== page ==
Raisin scones

Raisin scones, s’gone before you know it!

There is nothing like a scone topped with butter, clotted cream and finished with some strawberry jam.  Coming from Devon, I know what constitutes a good scone and differentiates it from a poor scone.  It is a combination of the rise, the balance of fruit and light and fluffy as compared to heavy and doughy.  Sarah is a massive fan of scones as well, so the first time I made one of these about 3 years ago, was because she fancies one for lunch, so I eagerly obliged, even though I had no idea how to make them!

Since I bought my first flat, I’ve accumulated a number of cookbooks, either because I fancied making something (but more often than not didn’t get round to it), or someone bought me one for a Christmas or a birthday.  It is fair to say that I probably don’t need another cookbook, but I won’t let that stop me!  Anyway, I digress, the recipe and method for this particular scone came from a little blue book called The Pocket Bakery by Rose Prince.


  • 480g strong white flour
  • 1 tea spoon salt
  • 90g cold butter diced
  • 15g baking powder
  • 400ml buttermilk or milk soured with juice from half a lemon
  • For an even bigger rise, try adding a teaspoon of baking powder with the flour

THE Method

With the above set of ingredients you can make pretty much any scone you name – cheese scones, raspberry scones, bacon scones, etc.  You add the particular ingredient just after you’ve mixed everything together.  However, the focus of this particular write up is for a firm traditional favourite – raisin scones.

Before you’re ready to get cooking, you need to soak the raisins ahead of time in a bowl of tea to have the fruit open up and take on the additional flavouring.  I’ve tried to skip this step once, mainly because I forgot, but it didn’t taste as nice as when you give the raisins the love they deserve.  So boil the kettle, add a couple of tea bags and then add the raisins, 150g of them, to the hot tea mixture.  I would leave it at least 20 minutes to make sure the raisins are fully rehydrated with tea goodness.

Now you’re ready to create some food magic.  I’ve tried making the scone mix a number of different ways – in the KitchenAid, using a Thermomix and the good old fashioned way – by hand.  By far the best scone comes from using your hands, it also fondly reminds me of the time I spent with Nan cooking when I was young.  The feel of the cold butter being combined with the flour instantly takes me back to when I was 6, or 7 in my Nan’s house, a great set of memories.  

So, put the oven on, for this recipe the oven needs to be set to 220C/425F/Gas mark 7. Using a big heavy bowl put the flour in then add the salt and whisk to make sure the salt is fully mixed into the flour.  Cut up the butter into small cubes adding gradually into the bowl and rubbing into the flour, it is such a great way to relax and get lost in your thoughts.  Once the flour resembles breadcrumbs add the baking powder and mix lightly but well with your hands.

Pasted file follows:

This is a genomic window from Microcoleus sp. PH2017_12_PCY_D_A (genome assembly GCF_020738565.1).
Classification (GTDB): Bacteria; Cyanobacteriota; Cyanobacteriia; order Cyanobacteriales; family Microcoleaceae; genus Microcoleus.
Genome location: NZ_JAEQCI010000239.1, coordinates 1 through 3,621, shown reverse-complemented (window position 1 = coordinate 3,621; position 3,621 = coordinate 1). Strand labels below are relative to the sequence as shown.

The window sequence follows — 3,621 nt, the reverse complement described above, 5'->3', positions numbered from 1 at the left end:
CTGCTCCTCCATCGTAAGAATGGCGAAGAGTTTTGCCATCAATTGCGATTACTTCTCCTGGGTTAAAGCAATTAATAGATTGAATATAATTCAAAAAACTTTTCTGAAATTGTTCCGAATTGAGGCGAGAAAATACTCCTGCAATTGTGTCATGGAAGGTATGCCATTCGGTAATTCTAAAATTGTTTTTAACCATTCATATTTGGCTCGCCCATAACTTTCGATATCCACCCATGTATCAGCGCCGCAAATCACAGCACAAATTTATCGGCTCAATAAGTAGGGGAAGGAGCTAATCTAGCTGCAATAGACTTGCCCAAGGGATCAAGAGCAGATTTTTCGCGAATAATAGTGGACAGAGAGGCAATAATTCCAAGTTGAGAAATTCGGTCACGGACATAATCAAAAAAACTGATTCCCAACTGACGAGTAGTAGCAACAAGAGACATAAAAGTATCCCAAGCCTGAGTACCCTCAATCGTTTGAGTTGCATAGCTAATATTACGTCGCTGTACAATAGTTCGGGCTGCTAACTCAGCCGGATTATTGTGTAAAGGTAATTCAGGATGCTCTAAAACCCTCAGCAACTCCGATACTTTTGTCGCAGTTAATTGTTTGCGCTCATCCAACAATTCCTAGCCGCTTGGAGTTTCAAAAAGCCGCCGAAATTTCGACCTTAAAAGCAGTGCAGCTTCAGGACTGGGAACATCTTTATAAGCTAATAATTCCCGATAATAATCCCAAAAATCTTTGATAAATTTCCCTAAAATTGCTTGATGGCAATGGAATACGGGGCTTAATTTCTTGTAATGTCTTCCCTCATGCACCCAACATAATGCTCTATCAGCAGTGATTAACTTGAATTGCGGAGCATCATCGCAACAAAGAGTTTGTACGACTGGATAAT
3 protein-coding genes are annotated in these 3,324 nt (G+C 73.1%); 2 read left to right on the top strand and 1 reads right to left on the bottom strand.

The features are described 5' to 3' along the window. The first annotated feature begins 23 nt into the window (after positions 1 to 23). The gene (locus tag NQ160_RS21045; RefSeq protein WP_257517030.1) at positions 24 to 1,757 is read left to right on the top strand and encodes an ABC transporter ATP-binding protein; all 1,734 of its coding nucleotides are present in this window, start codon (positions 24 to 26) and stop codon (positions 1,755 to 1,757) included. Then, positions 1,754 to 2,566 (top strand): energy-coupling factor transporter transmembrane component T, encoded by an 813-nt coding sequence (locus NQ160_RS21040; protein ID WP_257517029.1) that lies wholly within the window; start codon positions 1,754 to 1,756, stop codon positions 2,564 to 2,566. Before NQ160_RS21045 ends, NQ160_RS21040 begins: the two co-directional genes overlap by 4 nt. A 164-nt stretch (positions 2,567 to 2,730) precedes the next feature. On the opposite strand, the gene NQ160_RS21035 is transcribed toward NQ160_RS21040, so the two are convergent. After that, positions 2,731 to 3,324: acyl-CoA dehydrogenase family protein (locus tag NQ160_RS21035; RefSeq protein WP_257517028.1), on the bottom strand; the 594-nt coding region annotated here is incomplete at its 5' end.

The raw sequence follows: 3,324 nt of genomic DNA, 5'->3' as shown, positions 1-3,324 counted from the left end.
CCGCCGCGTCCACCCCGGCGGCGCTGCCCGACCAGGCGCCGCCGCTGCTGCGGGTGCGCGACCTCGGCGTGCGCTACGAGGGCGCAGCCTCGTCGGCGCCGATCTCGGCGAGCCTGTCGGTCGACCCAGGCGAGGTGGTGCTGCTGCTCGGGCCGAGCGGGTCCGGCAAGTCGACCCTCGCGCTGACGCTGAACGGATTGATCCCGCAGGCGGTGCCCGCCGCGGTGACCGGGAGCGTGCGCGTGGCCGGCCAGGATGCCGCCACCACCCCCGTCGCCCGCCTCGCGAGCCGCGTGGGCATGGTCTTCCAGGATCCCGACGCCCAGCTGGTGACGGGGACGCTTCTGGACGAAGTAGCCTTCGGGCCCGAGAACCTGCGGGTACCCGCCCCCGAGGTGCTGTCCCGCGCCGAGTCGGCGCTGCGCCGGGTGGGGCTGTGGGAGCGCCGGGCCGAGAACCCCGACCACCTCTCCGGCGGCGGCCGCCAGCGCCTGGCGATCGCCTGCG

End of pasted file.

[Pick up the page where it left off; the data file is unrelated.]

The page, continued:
The next step is to add your buttermilk into the mixture.  I remember one Sunday when we had guests from Holland staying over who asked for me to show them some of my cooking, I woke early and didn’t have any buttermilk in.  So, I decided to make my own by adding the juice of a lemon to some full fat milk.  What you’re looking for is the milk to curdle and the acidity of the lemon to flavour the milk.  I think on balance the richness that the buttermilk adds yields a better flavour, but if you don’t have it you can use milk and lemon in a pinch.  After adding your buttermilk and mixing with a spoon, you want to add in the drained raisins and mix again.  The method in the book calls for you to mix until the mixture just holds together, but I much prefer a drier mix, so typically add in some more flour at this stage so it is easier to tip out and handle (it is also less messy!).

Tip the mixture out onto a floured work surface and lightly turn and knead the dough until you have a smooth ball.  Don’t worry if it is sticky.  Keep the worktop well floured and press the dough out with floured hands, or use a floured rolling pin to lightly roll to a thickness of 3cm/1 1/4 inches.  When you have your dough all rolled out, you want to cut out each of the individual scones using a 8cm/3 inch round cutter, ideally with the scone like edging design, you can also use a knife if you don’t have a cutter.  With all the off cuts of the dough, you can roll them all back together to make sure the dough goes as far as possible.

Place the scones on a baking tray lined with baking paper or parchment.  I always sprinkle a little bit of flour onto the top of the scones to give them that authentic homemade look. Once all the scones are done you can whack them in the oven for about 15 minutes.  I always tend to test with one of the scones, before serving lots of them, as there’s nothing worse than having a heavy doughy partially cooked scones to ruin your day.

Once they’re all cooked, put them onto a cooling rack to chill out for a bit while you get the other bits and pieces out of the fridge.  The best scones by a country mile are the ones that have butter, clotted cream and strawberry jam.  Go ahead and create your masterpiece while the scones are still a little bit warm, the combination of the melting butter, cream, as well as the jam on a scone is just something everyone should experience in their lifetime.

The amount of ingredients in this recipe should make between 16-20 scones, that said I tend to double up the ingredients to make sure there is enough to go round and also to take into work.  I love to share and inspire others and there’s no better way to do that by sharing and letting others taste just how good something cooked can taste.  I hope you enjoyed reading and really interested to hear how you get on.

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